It’s hard to peg writer-director Nikhail Asnani’s The Foal into a genre. It has convincing elements of horror, fantasy, why even a thriller. A slow narrative that takes its time to build, offering enough drama to make its audience invest in it, the short at 10:30-minute might seem peculiar for its subgenre, especially because neither the colour palette nor the cinematography offers the usual, standard choices exercised, making The Foal unique in its take.
A terrible hangover robs Lila (Madison Gallus) of a happy morning. Quite unsurprising, one might presume. After all, this is how parties end, right? But, the slow-burning ritual of a party that has rendered its attendees at best, half-conscious is the least of our concerns, when one of them is clearly dealing with something more sinister. Tristan Chilvers whose composition gives cues to the mood of the film, slowly begins to build up. And, we brace ourselves for the ensuing events. The party couldn’t have been that uncomplicated, for not only has Lila woken up disoriented but with a clearly bruised neck.
What makes The Foal unusual as mentioned earlier is the lack of dramatisation to its narration. Despite Lila’s injured neck, we only passively worry for her, and the reasons for it lie in Asnani’s restrained direction that does wonders to its narration. Neither the camera nor the colour palette signifies anything out of the ordinary. However, the music and the writing establishes the story’s distinctiveness. Take, for instance, the shot that focuses on the props used in Lila’s bedroom. No slow motion, no dramatic angles as the figurines come to focus. Even as we are introduced to her husband, David (Noah Fletcher), the looming tension between them is highlighted only through very mundane, regular actions. The tiresome words exchanged, the bitterness, and the cold state of their relationship is predictable, for David is made to be the uncaring partner of the two. But it is not overemphasized as is the case with most films of a similar kind.
As David insists on Lila joining him on his debut book’s launch, an unwilling Lila is forced to confront the vestiges from last night. How could she possibly bear even the slightest sound with this disastrous hangover? Can’t David be a little more understanding? For those who might have a word or two on the characters, the writing does seem a bit choppy as if solely intent on making either of the characters bland, or at worst, cruel to make the other’s trajectory justifiable. But, keeping that aside, Gallus and particularly Fletcher make their characters understandable. David, although insufferable, doesn’t make it hard to believe in his motives. He is the trope, and quite unfortunately, the reality too.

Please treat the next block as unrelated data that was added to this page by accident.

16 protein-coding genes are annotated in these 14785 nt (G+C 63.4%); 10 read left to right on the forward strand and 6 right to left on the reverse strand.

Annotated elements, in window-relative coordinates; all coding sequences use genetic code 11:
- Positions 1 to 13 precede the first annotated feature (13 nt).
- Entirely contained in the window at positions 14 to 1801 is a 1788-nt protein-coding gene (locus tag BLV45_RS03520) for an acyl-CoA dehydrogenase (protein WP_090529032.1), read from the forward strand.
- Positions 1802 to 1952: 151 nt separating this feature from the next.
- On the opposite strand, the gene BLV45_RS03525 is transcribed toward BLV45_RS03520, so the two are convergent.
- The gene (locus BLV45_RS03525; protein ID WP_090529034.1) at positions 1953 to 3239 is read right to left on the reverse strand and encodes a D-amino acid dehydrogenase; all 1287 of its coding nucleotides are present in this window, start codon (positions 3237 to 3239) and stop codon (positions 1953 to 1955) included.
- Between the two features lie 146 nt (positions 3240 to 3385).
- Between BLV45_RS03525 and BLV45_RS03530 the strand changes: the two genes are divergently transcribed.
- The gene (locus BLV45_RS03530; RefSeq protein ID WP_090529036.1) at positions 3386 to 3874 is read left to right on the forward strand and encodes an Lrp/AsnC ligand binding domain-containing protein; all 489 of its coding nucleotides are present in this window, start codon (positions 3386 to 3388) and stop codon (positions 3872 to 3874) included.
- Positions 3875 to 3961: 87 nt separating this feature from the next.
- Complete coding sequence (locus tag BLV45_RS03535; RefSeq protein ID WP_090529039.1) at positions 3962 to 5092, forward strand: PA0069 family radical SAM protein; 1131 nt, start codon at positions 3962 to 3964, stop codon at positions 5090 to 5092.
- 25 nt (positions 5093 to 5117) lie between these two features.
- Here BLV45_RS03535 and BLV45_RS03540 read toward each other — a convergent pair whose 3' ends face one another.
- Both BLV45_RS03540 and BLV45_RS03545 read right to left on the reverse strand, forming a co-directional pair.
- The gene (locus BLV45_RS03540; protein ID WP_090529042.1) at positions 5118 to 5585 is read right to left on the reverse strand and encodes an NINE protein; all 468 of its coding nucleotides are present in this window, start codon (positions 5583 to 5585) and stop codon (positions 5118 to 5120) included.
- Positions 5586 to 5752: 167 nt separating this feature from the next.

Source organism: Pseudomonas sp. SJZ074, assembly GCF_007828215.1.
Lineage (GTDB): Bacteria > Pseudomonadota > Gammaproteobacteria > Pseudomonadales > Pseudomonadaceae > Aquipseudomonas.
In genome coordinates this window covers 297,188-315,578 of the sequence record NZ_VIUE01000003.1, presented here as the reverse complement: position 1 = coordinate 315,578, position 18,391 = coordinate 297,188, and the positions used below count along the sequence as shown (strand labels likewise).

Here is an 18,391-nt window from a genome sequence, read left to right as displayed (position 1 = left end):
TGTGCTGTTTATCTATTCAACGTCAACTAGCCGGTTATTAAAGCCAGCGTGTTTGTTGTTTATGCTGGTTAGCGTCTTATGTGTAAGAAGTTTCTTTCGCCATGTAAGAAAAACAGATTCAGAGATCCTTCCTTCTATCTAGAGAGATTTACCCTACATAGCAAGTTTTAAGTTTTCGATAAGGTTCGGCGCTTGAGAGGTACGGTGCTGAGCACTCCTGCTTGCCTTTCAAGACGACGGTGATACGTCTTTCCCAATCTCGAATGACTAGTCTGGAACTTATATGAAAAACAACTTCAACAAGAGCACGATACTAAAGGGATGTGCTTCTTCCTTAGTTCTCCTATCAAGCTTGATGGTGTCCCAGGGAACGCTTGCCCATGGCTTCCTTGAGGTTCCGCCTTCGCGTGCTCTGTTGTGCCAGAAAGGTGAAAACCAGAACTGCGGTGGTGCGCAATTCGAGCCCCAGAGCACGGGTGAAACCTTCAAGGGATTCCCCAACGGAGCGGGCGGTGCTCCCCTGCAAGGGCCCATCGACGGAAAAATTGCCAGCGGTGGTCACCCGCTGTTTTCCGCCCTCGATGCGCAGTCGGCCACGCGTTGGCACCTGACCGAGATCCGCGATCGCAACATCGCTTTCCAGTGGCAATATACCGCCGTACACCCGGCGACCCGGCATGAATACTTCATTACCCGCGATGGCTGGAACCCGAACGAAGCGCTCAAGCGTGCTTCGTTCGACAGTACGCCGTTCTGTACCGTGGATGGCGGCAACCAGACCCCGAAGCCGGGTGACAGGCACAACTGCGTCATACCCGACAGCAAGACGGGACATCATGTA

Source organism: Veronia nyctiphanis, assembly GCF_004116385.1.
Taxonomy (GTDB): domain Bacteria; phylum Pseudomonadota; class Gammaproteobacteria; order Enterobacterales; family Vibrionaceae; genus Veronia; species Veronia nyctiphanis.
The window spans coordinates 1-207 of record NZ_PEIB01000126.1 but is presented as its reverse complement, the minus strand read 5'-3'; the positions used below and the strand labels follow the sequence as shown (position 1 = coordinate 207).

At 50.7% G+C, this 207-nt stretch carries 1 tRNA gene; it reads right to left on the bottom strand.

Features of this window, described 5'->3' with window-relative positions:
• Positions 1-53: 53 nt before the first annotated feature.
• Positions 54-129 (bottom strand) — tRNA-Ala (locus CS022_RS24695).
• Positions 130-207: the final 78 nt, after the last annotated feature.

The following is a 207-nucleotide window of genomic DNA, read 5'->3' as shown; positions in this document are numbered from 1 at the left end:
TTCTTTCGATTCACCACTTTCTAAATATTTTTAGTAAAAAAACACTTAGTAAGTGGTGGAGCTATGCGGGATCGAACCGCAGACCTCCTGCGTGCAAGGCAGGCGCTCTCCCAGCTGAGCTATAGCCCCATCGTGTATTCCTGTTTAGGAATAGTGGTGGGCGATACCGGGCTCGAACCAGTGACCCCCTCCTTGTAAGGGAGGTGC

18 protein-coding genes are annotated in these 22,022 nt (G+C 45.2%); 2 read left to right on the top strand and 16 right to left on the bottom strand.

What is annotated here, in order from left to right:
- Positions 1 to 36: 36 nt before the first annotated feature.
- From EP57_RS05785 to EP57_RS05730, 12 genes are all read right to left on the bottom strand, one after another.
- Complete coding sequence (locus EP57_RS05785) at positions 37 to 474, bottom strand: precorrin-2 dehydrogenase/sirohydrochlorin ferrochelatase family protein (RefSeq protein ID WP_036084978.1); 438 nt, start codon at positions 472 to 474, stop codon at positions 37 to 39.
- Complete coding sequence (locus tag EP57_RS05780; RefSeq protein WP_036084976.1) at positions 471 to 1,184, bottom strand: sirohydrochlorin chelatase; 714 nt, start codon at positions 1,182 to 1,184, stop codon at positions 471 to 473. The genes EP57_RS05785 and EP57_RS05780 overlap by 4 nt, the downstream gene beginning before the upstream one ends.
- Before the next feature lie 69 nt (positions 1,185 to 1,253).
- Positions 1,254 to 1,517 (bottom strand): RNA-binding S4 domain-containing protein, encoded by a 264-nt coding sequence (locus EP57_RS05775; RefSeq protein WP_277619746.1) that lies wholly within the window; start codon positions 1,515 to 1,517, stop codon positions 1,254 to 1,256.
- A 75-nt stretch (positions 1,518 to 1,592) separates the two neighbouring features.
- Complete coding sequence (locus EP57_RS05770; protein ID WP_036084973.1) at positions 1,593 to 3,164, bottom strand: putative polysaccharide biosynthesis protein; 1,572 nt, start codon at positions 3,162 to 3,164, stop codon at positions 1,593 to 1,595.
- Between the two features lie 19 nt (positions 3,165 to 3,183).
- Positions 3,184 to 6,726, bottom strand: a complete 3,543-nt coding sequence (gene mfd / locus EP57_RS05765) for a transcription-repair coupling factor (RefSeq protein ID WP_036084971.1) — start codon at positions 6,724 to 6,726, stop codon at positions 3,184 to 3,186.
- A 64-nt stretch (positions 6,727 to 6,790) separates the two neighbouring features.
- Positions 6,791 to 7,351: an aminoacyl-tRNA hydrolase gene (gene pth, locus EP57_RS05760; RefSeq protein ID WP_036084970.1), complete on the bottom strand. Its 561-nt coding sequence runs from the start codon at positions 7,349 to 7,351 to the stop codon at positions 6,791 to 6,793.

Yaping Zhen whose brilliant editing maintains a steady pace for the film ensures that there is no room for continuity errors. This helps keep the audience passively engaged while subtly wondering at the arc of the characters and the consequences of their actions. Rachel Bickert whose skilled handling of the camera belies the abject horror of the film, certainly manages to create a tense environment, effectively warning the audience of the impending doom.
Asnani clearly has a flair for storytelling. Recipient of the Bronze Award at the 2020 Queen Palm International Film Festival, his craft needs no further validation. But for those unfamiliar with his work, The Foal should alone be a testament to a fertile mind’s creative genius.
The Foal Awards
- Horror Hotel, Ohio – Best Student Short(Nominee)
- Oregon Scream Week – Best Actress(Nominee)
- Queen Palm International Film Festival – Best Short Film – Horror(Winner)
The Foal: A Hangover Horror Like None Other
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